Oil companies this week began receiving part-payments of up to 40% of total debt owed, as government moved to reduce its arrears of about P1.2 billion, the first such payments since last June.
Several highly-placed oil sector insiders told BusinessWeek that government last week wrote to the four oil companies asking for audited sales volumes – the traditional sign that payments are imminent.
Between December 2016 and now, the local oil industry has been in a state of under-recovery – where pump prices are below actual prices incurred by oil companies in importing fuel. The National Petroleum Fund (NPF), which, among other duties, collects levies from motorists and is supposed to support the subsidy by paying the oil companies, is on its knees. For every litre of fuel motorists pay for, 13.5 thebe is remitted by oil companies to the NPF raising hundreds of millions of Pula annually, but the Fund only had P98 million as at March this year. Perennially threadbare, the NPF’s troubles have been worsened by its highly publicised legal troubles, involving an alleged P230 million money laundering criminal case.
Arrears owed to the oil companies climbed throughout 2017, despite four reviews that raised pump prices, including paraffin, by an average of P1.07 between March 2017 and May 2018.
This week, senior executives at the various oil companies confirmed that government had committed to making part-payments of up to 40% of arrears owed. By Wednesday, one company had already received a part-payment, while others reported that they expected transfers by next week at the latest. The funds paying off the oil companies stem from a P430 million injection into the NPF transferred from the Road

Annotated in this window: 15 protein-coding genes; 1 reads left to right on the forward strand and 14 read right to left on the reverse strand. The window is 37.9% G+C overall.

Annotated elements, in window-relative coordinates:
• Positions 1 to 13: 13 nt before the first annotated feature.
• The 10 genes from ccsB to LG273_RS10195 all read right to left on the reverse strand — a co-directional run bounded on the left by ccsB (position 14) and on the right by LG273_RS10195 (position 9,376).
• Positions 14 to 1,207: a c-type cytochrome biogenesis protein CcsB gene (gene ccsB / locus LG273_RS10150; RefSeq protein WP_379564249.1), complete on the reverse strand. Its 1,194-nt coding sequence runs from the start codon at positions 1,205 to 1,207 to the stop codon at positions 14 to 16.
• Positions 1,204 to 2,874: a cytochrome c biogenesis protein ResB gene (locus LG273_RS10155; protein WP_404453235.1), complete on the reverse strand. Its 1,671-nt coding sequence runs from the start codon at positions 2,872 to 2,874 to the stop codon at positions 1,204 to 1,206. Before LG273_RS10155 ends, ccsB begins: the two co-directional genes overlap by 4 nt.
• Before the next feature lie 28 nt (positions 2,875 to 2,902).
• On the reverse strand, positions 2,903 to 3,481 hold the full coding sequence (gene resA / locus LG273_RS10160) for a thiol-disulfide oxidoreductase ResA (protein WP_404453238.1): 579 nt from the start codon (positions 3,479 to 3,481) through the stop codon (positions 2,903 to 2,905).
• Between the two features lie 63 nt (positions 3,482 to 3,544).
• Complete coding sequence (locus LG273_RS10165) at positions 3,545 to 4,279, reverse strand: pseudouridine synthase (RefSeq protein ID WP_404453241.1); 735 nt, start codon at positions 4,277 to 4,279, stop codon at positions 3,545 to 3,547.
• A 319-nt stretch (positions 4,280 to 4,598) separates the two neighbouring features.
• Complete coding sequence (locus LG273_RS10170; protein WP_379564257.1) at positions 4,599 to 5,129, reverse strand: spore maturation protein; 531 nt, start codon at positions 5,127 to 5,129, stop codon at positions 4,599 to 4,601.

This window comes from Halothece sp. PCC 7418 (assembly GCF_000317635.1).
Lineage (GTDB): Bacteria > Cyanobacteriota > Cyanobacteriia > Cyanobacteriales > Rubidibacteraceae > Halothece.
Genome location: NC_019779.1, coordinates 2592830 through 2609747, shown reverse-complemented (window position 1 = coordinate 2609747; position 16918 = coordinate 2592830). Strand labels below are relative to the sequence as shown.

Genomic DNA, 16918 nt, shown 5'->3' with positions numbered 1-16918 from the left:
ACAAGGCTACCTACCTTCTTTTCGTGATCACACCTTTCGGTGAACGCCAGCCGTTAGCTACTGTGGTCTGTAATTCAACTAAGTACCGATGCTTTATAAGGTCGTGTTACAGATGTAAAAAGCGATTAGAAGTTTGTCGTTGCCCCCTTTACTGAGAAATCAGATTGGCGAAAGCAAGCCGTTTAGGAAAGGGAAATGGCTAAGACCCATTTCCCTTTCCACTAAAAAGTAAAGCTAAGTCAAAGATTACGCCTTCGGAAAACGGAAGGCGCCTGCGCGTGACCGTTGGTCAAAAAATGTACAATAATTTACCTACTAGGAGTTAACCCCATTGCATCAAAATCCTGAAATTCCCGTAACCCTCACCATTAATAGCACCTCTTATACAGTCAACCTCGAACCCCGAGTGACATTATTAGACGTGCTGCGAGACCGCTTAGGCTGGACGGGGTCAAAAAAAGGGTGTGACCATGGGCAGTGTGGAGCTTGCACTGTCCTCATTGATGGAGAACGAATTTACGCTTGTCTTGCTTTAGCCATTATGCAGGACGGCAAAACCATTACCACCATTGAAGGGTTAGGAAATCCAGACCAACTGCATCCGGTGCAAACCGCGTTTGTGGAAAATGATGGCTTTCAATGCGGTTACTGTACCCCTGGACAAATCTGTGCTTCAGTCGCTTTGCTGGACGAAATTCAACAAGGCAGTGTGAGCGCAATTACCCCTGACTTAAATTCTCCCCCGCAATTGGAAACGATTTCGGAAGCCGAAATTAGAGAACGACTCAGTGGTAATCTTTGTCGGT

“Traditionally, once government asks for audited figures, the payments are ready to be made. This time, oil companies are expected to be paid about 40% of the debt outstanding,” one executive said.
Government’s failure to settle its bill with the oil companies has forced them to dig deep into their cash reserves and even source additional capital, often at premium rates. Engen, the only listed oil company, recently reported a P202 million drop in its cash reserves for 2017, attributing the fall to the NPF woes. “We are hopeful that the government will attend to the matter of the slate under-recovery refund without further delay,” directors at the company said. BusinessWeek has established that even as government eases its arrears with the oil companies, the pressure is still on pump prices with estimates that the current levels are P1.50 below par.
“The under-recovery has worsened despite the increase in May, because global crude oil prices are rising,” a highly placed industry insider said.
“We are still far from stable recovery.
“As crude prices rise, the arrears on under-recovery also rise.” Officials at the Ministry of Mineral Resources, Green Technology and Energy Security were yet to respond to BusinessWeek’s enquiries by Press time, while the minister, Eric Molale was unreachable in Mauritius where he is attending the week-long Africa Energy Forum.